Objectives/hypothesis: Intraoperative experience is an essential element of surgical training, but has the potential to impact patient outcomes. The purpose of this study was two-fold: 1) to evaluate the effect of resident involvement on morbidity and mortality following otolaryngology procedures and 2) to examine the influence of resident training level on the same outcomes.
Study design: Retrospective cohort study.
Methods: This study reviewed 2,320,920 patients captured in the 2005 to 2012 National Surgical Quality Improvement Program databases to identify surgical otolaryngology cases. Outcomes of interest included surgical complications, medical complications, and mortality. Cases with and without resident involvement were propensity matched (caliper = 0.2) to account for nonrandomized assignment, and data were subject to multivariate logistic regression analyses.
Results: Residents participated in 38.4% of the 20,307 cases identified. Cases with resident involvement demonstrated longer operative duration (178.8 minutes vs. 80.1 minutes, P < .001), increased surgical complexity (23.5 relative value units [RVU] vs. 12.4 RVU, P < .001) and greater overall morbidity burden. Logistic regression analyses of the matched cohort revealed that resident participation did not independently increase morbidity (odds ratio [OR] = 0.969, P = .751) or mortality (OR = 0.893, P = .758). A separate logistic regression analysis of the unmatched cohort using resident postgraduate year showed that training level did not confer differential risk to patients.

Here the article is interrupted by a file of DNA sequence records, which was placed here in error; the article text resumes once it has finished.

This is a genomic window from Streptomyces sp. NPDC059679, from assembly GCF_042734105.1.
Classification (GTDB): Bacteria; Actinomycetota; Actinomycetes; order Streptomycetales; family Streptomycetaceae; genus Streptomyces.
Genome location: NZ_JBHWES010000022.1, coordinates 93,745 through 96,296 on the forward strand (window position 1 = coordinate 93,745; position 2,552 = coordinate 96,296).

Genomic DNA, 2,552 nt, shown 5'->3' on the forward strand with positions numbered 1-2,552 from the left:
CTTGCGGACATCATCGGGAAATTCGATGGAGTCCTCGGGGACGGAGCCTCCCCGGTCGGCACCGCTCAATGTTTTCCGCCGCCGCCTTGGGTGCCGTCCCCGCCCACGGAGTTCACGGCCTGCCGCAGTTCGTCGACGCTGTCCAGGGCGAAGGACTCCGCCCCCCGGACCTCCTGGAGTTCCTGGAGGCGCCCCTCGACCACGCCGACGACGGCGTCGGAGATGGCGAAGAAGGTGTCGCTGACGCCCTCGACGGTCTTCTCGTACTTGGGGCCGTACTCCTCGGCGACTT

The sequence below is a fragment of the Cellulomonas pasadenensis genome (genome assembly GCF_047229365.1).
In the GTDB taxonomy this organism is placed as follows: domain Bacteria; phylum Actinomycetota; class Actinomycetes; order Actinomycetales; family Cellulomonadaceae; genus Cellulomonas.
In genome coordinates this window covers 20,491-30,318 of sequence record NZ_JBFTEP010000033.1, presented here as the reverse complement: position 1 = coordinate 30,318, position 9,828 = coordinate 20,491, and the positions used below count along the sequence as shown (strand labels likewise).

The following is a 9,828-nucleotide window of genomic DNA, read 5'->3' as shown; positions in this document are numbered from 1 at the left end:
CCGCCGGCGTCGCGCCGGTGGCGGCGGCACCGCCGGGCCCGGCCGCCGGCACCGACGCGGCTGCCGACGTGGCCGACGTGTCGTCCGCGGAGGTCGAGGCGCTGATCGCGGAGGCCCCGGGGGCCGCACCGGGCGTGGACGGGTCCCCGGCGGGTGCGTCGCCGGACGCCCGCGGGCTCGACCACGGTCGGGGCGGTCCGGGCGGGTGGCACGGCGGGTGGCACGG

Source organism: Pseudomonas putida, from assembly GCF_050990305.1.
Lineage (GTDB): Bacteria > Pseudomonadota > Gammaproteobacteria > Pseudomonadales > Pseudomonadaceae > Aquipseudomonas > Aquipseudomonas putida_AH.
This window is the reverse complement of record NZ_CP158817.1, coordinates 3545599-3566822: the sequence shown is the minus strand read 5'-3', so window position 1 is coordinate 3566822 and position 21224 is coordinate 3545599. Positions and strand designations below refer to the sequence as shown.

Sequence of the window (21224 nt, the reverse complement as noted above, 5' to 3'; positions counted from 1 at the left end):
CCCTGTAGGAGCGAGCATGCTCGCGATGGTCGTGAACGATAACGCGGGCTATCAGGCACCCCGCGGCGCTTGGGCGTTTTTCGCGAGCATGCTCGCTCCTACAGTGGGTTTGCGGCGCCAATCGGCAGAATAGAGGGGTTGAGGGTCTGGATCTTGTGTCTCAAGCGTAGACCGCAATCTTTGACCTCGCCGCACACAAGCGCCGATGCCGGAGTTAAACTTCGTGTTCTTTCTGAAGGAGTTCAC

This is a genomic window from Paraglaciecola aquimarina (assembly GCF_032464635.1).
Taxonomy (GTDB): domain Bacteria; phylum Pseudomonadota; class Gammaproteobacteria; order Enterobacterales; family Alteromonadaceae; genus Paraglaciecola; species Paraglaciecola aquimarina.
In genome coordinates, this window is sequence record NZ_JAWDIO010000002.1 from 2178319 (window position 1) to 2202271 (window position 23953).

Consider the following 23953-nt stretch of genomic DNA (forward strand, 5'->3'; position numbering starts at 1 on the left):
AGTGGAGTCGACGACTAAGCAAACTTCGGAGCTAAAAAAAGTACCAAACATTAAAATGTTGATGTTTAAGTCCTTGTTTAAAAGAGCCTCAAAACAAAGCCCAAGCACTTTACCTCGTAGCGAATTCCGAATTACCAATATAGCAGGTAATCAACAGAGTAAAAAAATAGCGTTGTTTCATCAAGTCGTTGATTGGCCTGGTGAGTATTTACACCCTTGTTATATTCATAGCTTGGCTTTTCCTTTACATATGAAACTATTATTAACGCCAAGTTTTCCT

Conclusions: Our data indicate that resident involvement does not increase the risk of morbidity or mortality, and that trainees are being assigned to appropriate cases for their level of experience. These findings suggest that the contemporary paradigm of graduate otolaryngology surgical education does not negatively impact patient outcomes.
Level of evidence: 2c Laryngoscope, 126:602-607, 2016.
Keywords: 30-day complications; National Surgical Quality Improvement Program; Resident training; medical education; surgical outcomes.
© 2015 The American Laryngological, Rhinological and Otological Society, Inc.